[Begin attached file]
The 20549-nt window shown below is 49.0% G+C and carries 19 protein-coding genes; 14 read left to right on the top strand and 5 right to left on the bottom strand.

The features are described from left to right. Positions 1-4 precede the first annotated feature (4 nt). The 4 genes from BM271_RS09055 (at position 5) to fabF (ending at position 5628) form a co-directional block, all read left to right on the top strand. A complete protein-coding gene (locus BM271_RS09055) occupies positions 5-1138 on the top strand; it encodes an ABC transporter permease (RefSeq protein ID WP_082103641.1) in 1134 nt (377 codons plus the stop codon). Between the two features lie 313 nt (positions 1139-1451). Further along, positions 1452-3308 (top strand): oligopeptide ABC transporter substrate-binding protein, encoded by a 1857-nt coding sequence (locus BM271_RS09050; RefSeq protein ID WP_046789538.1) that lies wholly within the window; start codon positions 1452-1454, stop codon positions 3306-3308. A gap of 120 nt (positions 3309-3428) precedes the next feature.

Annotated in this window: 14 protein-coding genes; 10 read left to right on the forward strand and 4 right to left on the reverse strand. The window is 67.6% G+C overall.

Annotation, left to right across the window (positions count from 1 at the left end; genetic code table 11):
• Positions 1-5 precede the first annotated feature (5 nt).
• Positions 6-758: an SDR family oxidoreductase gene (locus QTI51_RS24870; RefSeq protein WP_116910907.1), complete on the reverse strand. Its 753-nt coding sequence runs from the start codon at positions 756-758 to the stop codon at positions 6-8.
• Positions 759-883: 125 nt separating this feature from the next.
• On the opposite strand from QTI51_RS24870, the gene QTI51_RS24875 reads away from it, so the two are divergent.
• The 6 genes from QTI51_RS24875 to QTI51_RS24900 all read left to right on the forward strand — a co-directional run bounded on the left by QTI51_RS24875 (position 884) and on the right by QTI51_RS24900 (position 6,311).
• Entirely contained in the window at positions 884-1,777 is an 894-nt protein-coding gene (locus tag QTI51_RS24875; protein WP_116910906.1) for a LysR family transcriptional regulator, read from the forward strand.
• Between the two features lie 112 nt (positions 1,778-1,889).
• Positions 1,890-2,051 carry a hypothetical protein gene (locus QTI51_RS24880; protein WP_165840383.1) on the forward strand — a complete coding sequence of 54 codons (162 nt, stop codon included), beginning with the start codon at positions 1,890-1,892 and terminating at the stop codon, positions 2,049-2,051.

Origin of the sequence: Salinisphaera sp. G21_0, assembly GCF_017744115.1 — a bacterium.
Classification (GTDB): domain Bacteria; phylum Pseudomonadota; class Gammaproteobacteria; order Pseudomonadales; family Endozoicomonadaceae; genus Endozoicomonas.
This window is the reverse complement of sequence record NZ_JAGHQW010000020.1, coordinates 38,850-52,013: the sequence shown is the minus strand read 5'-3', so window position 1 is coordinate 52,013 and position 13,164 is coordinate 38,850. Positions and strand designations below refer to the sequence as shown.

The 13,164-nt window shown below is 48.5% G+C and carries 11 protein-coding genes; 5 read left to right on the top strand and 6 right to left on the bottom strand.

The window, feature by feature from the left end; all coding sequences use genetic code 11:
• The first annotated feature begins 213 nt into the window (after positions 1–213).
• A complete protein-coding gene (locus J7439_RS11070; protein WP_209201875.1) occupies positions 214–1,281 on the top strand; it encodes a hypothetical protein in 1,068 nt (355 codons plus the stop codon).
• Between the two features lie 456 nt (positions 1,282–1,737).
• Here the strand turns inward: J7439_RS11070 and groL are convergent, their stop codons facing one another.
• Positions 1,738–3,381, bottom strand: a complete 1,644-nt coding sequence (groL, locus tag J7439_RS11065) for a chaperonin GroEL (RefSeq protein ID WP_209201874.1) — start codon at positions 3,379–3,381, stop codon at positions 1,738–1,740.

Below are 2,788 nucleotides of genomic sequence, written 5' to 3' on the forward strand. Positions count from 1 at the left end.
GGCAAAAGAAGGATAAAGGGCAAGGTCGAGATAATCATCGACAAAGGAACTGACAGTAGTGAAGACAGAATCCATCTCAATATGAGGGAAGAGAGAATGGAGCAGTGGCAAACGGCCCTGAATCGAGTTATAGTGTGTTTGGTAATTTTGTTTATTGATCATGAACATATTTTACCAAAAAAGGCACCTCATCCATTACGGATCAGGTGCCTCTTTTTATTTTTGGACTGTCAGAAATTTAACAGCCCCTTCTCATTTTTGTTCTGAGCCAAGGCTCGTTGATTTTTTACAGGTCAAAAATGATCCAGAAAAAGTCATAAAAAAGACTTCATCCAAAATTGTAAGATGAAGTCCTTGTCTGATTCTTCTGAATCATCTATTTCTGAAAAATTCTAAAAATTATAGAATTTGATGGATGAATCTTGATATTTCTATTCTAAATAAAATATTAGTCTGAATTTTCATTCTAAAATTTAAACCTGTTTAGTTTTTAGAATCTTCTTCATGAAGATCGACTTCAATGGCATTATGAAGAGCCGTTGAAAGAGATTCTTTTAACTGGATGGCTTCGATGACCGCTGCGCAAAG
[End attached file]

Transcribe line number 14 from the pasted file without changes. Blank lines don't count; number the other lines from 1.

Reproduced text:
Classification (GTDB): domain Bacteria; phylum Pseudomonadota; class Gammaproteobacteria; order Pseudomonadales; family Endozoicomonadaceae; genus Endozoicomonas.